CLEVELAND, OH – Researcher of Case Western Reserve University announced that one of its projects with Cleveland Clinic receives grant from one of the divisions in National Institutes of Health, the National Human Genome Research Institute. The researchers will be getting a three-year fund with a total of $1.77 million.
The team consists of a researcher from CWRU and Cleveland Clinic. The CWRU’s researcher is Marsha Michie, an assistant professor at the Department of Bioethics CWRU School of Medicine. She works with Ruth Farrell, the vice-chair of clinical research at Cleveland Clinic OBGYN and Women’s Health Institute.
The title of their project is called the “Framework for Advances in Reprogenomics Ethics & Regulation (FAIRER).” Through the project, Dr. Michie and Dr. Farrell are working to develop a framework that can aid and guide research projects in ethically and socially reproductive genomic interventions. The framework will be focusing on women participants and their potential children.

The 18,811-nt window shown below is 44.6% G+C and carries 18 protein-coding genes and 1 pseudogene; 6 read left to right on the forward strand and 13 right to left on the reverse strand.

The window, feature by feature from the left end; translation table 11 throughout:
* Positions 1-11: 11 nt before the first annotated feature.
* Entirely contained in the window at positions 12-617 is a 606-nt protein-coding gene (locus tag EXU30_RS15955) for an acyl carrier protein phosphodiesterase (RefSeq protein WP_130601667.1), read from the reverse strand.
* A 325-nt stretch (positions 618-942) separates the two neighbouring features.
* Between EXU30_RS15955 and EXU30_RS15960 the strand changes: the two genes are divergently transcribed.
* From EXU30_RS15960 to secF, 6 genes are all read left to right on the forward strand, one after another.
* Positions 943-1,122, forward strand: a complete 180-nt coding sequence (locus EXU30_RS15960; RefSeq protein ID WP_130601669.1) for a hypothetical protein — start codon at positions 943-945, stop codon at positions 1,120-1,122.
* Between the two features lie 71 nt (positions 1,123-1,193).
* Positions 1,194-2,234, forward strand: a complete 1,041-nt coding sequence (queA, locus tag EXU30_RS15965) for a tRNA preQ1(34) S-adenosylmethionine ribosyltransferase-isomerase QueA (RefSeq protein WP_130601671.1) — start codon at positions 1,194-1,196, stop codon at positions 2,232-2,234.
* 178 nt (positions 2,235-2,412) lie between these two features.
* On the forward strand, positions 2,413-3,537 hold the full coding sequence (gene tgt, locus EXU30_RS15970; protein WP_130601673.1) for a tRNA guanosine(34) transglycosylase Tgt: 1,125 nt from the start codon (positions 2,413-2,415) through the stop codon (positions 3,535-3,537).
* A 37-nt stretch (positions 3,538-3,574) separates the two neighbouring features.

Dr. Michie expressed her concern on how pregnant women were not significantly included in research throughout history. She believes that the project that they are doing will help to build landmark work on the Second Wave Project, an initiative that focuses on exclusion erasure in research.
“Now, as research is just beginning on clustered regularly interspaced short palindromic repeats (CRISPR) and other genomic interventions in pregnancy, we need to think about how to do those kinds of research in ethically and socially responsible ways,” Dr. Michie explained.
Dr. Michie also stated that genome and microbiome modification for women in their pregnancy would affect both the mother and the child. Thus, researchers need to understand the ethics and social aspects of the research while finding the balance between the risks and the benefits, as the effects will last for a lifetime.
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